One of Detroit’s claims to fame is that it is the birthplace of Motown Records, an iconic giant in the music industry that helped launch the careers of such recording superstars as Smokey Robinson and the Miracles, the Jackson Five, the Temptations, Diana Ross and the Supremes, Marvin Gaye and The Four Tops. Today, visitors can learn about the roots of Motown Records and its impact on 20th century pop culture at the Motown Historical Museum.
A Bit of History About Motown With an $800 loan from his family, Berry Gordy, Jr. founded the Motown record label in 1959 when he purchased a small house on West Grand Boulevard in Detroit that was formerly a photographer’s studio and promptly christened it “Hitsville USA.” He converted the house into a recording studio and administrative offices for his new company and used it as his home. Eventually Gordy acquired 8 houses on West Grand Boulevard and filled them with offices, equipment, recording studios and the talents of songwriters, house musicians, arrangers and talent to create Motown’s unique sound.
The houses were open 7 days a week, 24 hours a day between 1959 and 1972 and Motown became the largest independent record company in the world by the mid- 1970’s. Motown’s headquarters moved to downtown Detroit in 1968 and eventually to Los Angeles.
Motown Historical Museum Founded in 1985 by Esther Gordy Edwards to preserve the Motown Record Corporation’s legacy, the Motown Historical Museum is located in two adjacent and connected houses (of the 8 purchased by Berry Gordy, Jr.) on West Grand Boulevard
Upon entering the museum for the 90 minute tour, visitors are greeted by a hallway filled with historic photographs of Motown’s famous recording artists and then are shown a short film about Berry Gordy, Jr. and the history of the record label.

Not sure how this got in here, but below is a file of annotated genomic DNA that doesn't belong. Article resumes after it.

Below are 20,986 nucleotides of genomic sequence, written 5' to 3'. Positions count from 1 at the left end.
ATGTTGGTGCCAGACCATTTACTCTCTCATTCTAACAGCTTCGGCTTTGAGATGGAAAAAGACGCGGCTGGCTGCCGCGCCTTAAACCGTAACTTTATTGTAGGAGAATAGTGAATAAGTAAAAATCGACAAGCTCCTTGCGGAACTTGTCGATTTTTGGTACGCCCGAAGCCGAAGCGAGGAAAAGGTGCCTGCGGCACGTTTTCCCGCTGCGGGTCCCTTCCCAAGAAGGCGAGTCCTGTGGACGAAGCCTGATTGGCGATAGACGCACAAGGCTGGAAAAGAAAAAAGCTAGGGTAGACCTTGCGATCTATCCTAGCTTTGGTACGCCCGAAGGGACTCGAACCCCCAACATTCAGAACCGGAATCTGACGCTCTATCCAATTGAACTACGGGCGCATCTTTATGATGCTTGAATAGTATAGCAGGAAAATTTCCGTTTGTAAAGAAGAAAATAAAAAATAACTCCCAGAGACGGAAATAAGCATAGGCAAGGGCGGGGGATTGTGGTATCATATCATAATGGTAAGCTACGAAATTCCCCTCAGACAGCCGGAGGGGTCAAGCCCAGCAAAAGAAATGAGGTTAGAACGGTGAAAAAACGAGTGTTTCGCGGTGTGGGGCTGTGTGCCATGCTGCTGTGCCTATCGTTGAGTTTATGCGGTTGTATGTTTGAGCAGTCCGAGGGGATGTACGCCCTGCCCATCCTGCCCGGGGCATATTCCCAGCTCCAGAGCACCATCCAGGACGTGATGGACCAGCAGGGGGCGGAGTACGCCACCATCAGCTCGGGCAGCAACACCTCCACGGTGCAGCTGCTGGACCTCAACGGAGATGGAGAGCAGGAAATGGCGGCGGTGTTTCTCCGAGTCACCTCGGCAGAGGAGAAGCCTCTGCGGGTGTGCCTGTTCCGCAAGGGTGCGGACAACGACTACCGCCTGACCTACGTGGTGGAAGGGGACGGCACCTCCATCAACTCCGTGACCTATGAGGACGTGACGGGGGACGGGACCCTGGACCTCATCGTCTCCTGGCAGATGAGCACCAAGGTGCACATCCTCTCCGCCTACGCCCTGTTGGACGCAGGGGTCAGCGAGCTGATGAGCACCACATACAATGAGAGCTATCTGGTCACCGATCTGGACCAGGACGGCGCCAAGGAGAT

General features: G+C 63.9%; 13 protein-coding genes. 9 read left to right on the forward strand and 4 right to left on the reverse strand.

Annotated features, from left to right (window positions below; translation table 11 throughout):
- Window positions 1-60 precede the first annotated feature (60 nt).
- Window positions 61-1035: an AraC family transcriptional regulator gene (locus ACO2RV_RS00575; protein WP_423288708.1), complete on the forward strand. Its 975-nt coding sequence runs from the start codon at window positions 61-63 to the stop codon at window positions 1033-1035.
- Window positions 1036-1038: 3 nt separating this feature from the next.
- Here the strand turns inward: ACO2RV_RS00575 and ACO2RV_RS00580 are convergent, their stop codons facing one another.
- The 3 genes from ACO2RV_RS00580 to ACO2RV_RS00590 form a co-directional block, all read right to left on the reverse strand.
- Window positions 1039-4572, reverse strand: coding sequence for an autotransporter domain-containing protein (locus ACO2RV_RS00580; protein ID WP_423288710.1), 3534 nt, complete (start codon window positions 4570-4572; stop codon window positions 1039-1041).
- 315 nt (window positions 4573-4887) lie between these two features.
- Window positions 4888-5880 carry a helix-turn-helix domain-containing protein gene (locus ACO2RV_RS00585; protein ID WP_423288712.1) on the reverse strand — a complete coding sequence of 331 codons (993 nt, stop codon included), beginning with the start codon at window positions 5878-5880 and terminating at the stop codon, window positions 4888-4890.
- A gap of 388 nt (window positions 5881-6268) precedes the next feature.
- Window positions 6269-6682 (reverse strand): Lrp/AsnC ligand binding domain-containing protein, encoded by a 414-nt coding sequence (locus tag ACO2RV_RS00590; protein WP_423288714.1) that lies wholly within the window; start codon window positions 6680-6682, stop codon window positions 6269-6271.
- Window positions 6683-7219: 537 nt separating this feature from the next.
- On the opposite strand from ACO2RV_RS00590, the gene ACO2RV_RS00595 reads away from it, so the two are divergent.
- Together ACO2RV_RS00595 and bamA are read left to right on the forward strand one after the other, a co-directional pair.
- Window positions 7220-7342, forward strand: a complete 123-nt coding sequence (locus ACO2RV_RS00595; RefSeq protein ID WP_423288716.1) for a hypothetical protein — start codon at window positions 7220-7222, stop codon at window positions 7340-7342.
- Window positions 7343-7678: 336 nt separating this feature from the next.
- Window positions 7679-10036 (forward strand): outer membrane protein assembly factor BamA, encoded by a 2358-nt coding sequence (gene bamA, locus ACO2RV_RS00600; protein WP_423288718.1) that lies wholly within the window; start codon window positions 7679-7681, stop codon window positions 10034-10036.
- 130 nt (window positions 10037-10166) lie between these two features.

The Gallery exhibit shows how Motown grew from a small record company to one of the world’s most influential entities in the recording industry. Among the memorabilia visitors can view are rare photos, costumes (including Michael Jackson’s original hat and white sequined glove) and stage uniforms of the performers, early promotional materials and sheet music.
Restored to its 1959-1960 appearance, visitors can also see Berry Gordy, Jr. ‘s apartment in the house that served as home to Gordy and his family. Among some of the original furniture is a living room sofa, a master bedroom set and a dining room table that at one time was used as the “shipping department” in the early days of Motown.
Visitors can also tour the original control room and its equipment, including a multi-track recording console and they can see “Studio A” with its original instruments and equipment. And don’t forget to clap and sing in the Echo Chamber and experience the early reverb sound that appeared in so many Motown produced songs.
Also as part of the tour, visitors can have their photos taken next to the original microphones and equipment used by the celebrities to record their hits. You can even sing and dance on the original dance floor.
Admission to the Motown Historical Museum is $10 for adults and the cost for Seniors and children 12 and under is $6. Hours for the museum are Tuesday-Saturday, 10 a.m. – 6 p.m.. The Museum is closed on Sunday and Monday. The museum is open on Mondays during July and August. The museum is wheelchair accessible.
Absolutely no photographs or video cameras are permitted in the museum.
The Motown Historical Museum is located at 2648 W. Grand Boulevard in Detroit, Michigan. It is approximately a 2.5 hour drive from Cleveland to Detroit. 313-875-2264.